You can watch our entire conversation here:
Jon Kushner, cousin to Jared Kushner, Donald Trump’s son-in-law, is considering a run for New York City mayor, a person familiar with the young businessman’s thinking told Gawker. “He’s always had political ambitions, but he’s not an asshole,” the person said. “They’re the good Kushners.”
Earlier this week, over dinner at 2nd Avenue Deli, Kushner, 38, and a group of college friends discussed his mayoral prospects. “He wants to be mayor. It’s his dream. It’s a fantasy of his. His only reservation is that he’s still too young,” the person said. “We were talking about it, and egging him on, and he admitted that his people, his attorneys, were advising him, were pushing him—they think it’s a perfect storm for next year’s election.”
Dissatisfaction with Bill de Blasio has prompted speculation about the Democratic mayor facing primary challenges from people like City Comptroller Scott Stringer or Congressman Hakeem Jeffries. Earlier this summer, Donald Trump Jr. said that he might consider running for mayor, which Anthony Weiner took as a challenge (for whatever reason).
“People don’t like Donald Trump Junior, and people don’t like Weiner,” the source said. “Plenty of people like de Blasio, but if all these clowns get in the race, that hurts him.” Kushner is the president of the Kushner Real Estate Group—which is not to be confused with the other side of the family’s business, Kushner Companies. Neither he nor representatives for KRE Group have responded to multiple requests for comment from Gawker.
Kushner, who is “liberal on a lot of issues,” would run as an independent, the source said. Meanwhile, Trump Jr. would run as a Republican. Also: In August 2004, Jared Kushner’s father Charles pleaded guilty to 18 felony counts of tax fraud, election violations, and witness tampering after being accused of blackmailing his brother-in-law, who was a witness in a federal investigation by setting him up with a sex worker and filming the liaison.
Asked whether Jon was looking to thumb his nose at the other side of the family, the source demurred: “Jon says that he and Jared are on good terms. He’s not the kind of guy who would ever say anything negative about his uncle or Jared.”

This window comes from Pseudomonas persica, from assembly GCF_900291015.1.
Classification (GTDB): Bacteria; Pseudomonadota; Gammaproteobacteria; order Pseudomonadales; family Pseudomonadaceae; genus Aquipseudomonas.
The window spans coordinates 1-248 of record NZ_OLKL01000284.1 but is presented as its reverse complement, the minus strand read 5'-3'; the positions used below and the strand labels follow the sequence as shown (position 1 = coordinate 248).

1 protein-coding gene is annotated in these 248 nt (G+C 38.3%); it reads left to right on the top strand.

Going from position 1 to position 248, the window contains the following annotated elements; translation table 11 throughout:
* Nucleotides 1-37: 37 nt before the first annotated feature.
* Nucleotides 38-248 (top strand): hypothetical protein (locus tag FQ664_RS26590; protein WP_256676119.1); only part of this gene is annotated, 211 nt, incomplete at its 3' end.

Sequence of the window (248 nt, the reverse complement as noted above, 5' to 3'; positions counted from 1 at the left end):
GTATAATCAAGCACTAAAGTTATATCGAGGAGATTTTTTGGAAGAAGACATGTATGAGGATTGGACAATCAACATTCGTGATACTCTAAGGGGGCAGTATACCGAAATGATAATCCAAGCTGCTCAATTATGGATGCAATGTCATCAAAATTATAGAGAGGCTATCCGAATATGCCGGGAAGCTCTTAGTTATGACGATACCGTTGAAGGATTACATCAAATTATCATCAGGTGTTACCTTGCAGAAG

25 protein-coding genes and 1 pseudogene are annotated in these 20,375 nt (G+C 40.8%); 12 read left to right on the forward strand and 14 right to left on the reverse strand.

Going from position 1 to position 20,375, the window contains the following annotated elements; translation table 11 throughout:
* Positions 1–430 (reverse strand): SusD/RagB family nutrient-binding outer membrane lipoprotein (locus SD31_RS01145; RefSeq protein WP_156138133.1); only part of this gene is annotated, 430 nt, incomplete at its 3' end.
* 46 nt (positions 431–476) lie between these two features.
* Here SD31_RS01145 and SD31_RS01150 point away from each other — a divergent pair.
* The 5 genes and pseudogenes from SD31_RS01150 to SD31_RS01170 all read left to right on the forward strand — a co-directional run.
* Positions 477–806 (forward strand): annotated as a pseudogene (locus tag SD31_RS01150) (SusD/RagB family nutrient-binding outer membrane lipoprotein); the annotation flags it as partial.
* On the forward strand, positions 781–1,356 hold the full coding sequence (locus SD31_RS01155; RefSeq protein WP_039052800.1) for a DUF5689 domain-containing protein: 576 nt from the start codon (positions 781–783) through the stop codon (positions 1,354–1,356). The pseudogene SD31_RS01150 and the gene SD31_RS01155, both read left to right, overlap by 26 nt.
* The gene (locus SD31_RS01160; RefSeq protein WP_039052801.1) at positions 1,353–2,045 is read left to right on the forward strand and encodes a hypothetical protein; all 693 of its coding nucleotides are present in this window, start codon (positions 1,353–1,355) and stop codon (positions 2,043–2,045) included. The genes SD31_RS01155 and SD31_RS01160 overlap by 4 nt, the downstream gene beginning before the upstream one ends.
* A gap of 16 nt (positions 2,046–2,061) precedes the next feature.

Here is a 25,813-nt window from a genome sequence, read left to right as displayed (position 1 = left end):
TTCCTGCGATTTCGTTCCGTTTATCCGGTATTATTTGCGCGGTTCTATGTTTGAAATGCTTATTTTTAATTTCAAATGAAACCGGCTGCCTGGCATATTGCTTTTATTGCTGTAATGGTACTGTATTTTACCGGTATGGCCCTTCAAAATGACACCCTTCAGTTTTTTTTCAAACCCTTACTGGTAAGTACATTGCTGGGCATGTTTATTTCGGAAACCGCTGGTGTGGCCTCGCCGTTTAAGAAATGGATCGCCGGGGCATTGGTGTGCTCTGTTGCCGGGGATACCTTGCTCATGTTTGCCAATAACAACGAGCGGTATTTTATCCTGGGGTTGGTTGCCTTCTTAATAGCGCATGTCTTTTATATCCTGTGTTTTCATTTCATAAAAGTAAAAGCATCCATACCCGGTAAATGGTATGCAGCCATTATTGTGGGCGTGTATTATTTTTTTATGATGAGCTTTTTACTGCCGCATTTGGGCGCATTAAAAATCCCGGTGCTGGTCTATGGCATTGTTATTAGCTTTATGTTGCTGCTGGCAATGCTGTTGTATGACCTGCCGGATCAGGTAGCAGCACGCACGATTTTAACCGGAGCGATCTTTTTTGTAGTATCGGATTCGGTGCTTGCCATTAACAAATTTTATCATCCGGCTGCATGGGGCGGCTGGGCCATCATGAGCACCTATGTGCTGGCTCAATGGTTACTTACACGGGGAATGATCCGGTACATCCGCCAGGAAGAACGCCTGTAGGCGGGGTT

Everyone has their own relationship to and tolerance for alcohol, but next time you’re at a party, you might do well if you have exactly two drinks. If you are a person who has found that zero drinks, or one drink, is the right number for you, then that is the number to stick with. For everyone else, try two.
Here “party” means anything bigger than an intimate group of family or friends. If people are gathering and drinking alcohol, and those people include people you don’t really know, or people you don’t really like, or especially people you have to work with (see previous two categories)—at a party like this, it is a good idea to consume, in the course of the event, two alcoholic beverages.
Does this seem low? It’s not, really. Having two drinks—specifically, one drink, and then later on another drink—is moderate social drinking. It will probably make you a little more relaxed and easygoing. It is unlikely, however, to leave you sloppy or belligerent. You will not be the life of the party. Being the life of the party is usually a mistake, especially around people you don’t like and/or have to work with.
How do you go about drinking only two drinks in the course of a party? First, have one drink. Make it something you enjoy drinking, but also something you know that you’re drinking, so you don’t thoughtlessly rush through it. If you’re slurping down a delicious fruity alcoholic beverage because it’s delicious and fruity, you’d be better off having a delicious nonalcoholic smoothie.
The current craze for ostentatiously bitter IPAs can be helpful here. The idea that bitterness is the signature of sophisticated beer is obnoxious and false, but bitterness can be a feature of some good beers, and if you enjoy a bitter beer, it encourages you to sip your way through the bottle. You may be only halfway down when your friend or not-really-friend drains their own first beer and offers to go get everybody some more. “Thanks,” you say, “I’m still good with this one.”
The same result can be achieved by slowly sipping a glass of bourbon or scotch. Taste it. Savor it. Let other people rush to the bottom of their drinks, if they must.
What about the old college maxim, “Liquor, then beer, never fear; beer, then liquor, never sicker”? It doesn’t matter, because you’re only having two drinks.
Eventually you will get to the bottom of your first drink, because you are not not-drinking. Now is the time to get something else: a nice, refreshing glass of seltzer. Maybe a bracing cup of cranberry juice. Maybe cranberry and seltzer together. The sort of people who pay attention to what other people are drinking may notice and say something. No one owes these people any sort of explanation, but you may hoist your beverage half an inch or so and smile and say, “Pacing myself.” That is what you are doing, in fact: You are pacing yourself.